As discussed previously in the model section, variation of the mass of the two sets of rotating units rotating in opposite directions also affects the torque experienced by the whole system when subjected to a linear deformation resulting in the rotation of the respective units. In Fig. 2(b), results are shown for systems having the same total mass as well as a size and angular velocity of rigid units (associated with a constant value of $\epsilon 0$), with different density ratios, *ρ*_{H}/*ρ*_{L}. It is evident from the plots that the larger the difference between the masses of the two sets of rotating units, the greater the extent of rotation of the system. However, while there is a large difference between plots of the angular velocity generated for systems where the *ρ*_{H}/*ρ*_{L} ratio is 1 and 2, the difference between systems corresponding to consecutive values of *ρ*_{H}/*ρ*_{L} decreases significantly, indicating that the effect of this parameter on the extent of rotation of the system becomes comparable for relatively large values. Another parameter that has a significant effect on the magnitude of the discussed effect, is the value of *N*_{S}. As shown in the plots in Fig. 2(a), the maximum extent of rotation and the corresponding angular velocity were generated by the system with the smallest number of rotating units, i.e. *N*_{S} = 3. This is very convenient since it means that there is no need to design a structure with a large number of rotating units and hence, a large number of small actuators, which could make the system more prone to malfunctions and defects, in order to generate a large reaction torque.

At this point it is also important to highlight the fact that the discussed system may also affect the rate of rotation of the external system without being deformed, i.e. when the respective rigid units constituting the system are not rotating. This result, which is not normally observed in the case of other devices allowing to induce the rotation of the external system such as reaction wheels, stems from the fact that even when the respective units stop rotating the new conformation of rotating squares varies from the initial one. This means that the whole system corresponds to a different moment of inertia. This in turn can make it either simpler or more difficult to rotate the system depending on the value of the moment of inertia.

All this is very significant, since these results show that the novel metamaterial-based device presented here, besides being an effective alternative method for attaining the control over the rotation of the system, is also extremely versatile since it allows to fine-tune the extent of rotation of the system by varying a number of parameters. Moreover, the rotation of the entire system is induced through the application of tensile force on the sub-structure of the mechanical metamaterial rather than through a direct application of a torque to the rigid body. At this point it must be emphasized that the mathematical model presented in this work is merely one example of this new class of rotational motion controllers and in general one could use other mechanical metamaterials deforming via the rotation of its subunits.^{25–31}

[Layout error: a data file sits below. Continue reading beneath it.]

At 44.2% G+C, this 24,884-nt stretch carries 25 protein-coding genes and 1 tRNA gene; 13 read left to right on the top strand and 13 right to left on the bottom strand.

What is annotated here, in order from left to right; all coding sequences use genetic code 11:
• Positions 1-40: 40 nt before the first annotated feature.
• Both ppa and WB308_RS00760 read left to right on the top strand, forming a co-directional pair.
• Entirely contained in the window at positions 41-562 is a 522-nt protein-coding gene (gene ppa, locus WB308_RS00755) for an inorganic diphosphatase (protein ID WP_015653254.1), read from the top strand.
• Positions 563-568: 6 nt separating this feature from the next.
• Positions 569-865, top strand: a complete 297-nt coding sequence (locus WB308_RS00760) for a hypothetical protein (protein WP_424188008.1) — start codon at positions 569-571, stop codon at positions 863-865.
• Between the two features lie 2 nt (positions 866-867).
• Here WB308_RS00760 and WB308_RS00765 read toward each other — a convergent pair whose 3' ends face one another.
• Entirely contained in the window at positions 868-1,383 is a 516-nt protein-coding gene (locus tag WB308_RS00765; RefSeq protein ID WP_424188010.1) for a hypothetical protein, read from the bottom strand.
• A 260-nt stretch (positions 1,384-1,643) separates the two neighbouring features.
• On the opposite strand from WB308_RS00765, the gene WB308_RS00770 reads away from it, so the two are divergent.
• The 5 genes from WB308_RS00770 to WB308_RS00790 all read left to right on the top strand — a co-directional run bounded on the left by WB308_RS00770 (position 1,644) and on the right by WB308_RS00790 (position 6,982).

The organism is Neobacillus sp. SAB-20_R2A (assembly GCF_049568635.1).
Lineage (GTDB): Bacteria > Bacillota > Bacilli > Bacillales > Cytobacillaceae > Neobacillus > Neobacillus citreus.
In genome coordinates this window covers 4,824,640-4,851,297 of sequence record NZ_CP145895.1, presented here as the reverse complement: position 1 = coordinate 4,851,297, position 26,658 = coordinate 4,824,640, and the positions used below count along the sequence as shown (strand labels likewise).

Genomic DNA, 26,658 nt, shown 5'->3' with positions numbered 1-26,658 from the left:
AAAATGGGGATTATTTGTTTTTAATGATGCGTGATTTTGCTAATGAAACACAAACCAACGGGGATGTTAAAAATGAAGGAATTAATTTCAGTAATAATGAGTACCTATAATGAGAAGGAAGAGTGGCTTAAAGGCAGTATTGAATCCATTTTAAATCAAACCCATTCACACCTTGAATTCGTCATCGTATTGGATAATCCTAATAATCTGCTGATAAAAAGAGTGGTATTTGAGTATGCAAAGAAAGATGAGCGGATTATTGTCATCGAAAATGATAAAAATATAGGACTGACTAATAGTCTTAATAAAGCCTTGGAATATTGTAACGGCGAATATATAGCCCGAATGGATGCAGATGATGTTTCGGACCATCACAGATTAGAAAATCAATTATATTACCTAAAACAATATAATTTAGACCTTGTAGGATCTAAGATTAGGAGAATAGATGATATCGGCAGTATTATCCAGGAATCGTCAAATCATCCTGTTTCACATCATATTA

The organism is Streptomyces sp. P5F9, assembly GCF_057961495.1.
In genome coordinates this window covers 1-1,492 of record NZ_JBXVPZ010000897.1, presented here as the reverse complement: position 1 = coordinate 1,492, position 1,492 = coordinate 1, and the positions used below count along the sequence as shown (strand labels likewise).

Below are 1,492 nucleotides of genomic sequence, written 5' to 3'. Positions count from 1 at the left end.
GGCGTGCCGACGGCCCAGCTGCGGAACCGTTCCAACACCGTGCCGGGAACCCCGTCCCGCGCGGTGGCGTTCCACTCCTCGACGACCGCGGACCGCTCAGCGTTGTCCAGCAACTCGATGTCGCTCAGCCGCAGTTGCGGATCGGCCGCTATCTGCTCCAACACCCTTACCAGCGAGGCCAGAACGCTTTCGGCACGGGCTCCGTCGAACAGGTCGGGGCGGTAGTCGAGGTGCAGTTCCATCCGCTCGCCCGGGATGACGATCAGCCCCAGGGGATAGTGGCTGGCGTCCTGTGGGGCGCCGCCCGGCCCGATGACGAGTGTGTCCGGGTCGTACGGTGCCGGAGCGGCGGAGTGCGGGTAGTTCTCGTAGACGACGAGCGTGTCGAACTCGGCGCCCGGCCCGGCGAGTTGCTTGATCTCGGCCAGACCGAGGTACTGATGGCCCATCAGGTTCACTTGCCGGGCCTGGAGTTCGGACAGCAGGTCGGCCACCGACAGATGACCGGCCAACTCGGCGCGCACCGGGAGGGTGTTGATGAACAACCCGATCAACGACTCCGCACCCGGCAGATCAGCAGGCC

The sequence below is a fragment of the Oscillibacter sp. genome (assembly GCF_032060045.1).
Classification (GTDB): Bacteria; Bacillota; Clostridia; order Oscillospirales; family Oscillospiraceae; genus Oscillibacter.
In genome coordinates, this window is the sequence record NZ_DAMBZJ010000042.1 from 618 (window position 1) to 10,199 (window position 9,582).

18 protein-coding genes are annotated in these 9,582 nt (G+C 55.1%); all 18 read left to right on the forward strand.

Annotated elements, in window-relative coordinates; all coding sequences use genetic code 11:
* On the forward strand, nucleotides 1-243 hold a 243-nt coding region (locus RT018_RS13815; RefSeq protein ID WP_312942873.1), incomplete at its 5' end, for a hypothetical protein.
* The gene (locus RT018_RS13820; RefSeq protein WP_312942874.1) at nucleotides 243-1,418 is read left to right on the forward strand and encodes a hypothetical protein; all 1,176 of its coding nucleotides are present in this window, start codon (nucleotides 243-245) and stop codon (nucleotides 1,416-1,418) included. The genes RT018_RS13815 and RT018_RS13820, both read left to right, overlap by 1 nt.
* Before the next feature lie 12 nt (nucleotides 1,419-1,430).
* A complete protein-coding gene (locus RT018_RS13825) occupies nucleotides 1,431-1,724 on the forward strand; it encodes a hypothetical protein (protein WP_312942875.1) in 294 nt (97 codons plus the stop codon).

Before concluding, it is important to highlight the potential applicability of these systems. As mentioned previously, the control over the rotational motion is one of the most important factors in attitude control of spacecraft. Moreover, these mechanical metamaterial-based systems could also be employed in concert with other systems to fine-tune the orientation of objects such as telescopes. Another potential use for these systems is in wind turbines (see Fig. 1(b)). The efficacy of wind turbines for the production of energy depends strongly on the angular velocity of the system, with maximum efficiency being achieved if the optimal angular velocity is maintained at all times. However, in reality, shifting wind currents make this extremely difficult, and thus the discussed device could be implemented within the turbine in a manner such as that shown in Fig. 1(b) in order to increase/decrease the moment of inertia depending on a strength of wind. This in turn would make it significantly simpler for rotating blades to maintain a particular value of the angular velocity of the wind turbine.

## IV. CONCLUSION

In conclusion, in this paper, a proof of concept of how uniaxial loading of mechanical metamaterials may be used to induce a global rotation of the whole system was presented. A novel model designed to predict and quantify this phenomenon was also presented. It was also shown that upon varying the magnitude of parameters associated with the system it is possible to induce the rotation of the system to varying extents. Another interesting result reported in this work corresponds to the possibility of affecting the rate of rotation of the external body by a change in the moment of inertia of the discussed system. This is very significant as it suggests that this model can be used to control the rotation of a wide range of currently employed mechanisms in different branches of industry and science. Some of the most prominent examples of such applications are satellites, cosmic telescopes and wind turbines where different solutions concerning the control of the rotational motion are already employed. In view of this it is hoped that this work will lead to further interest from scientists in the dynamics and physical properties of mechanical metamaterials as well as eventually lead to the industrial production and implementation of devices based on this concept.

## SUPPLEMENTARY MATERIAL

See supplementary material for a detailed derivation and description of certain concepts presented in this work.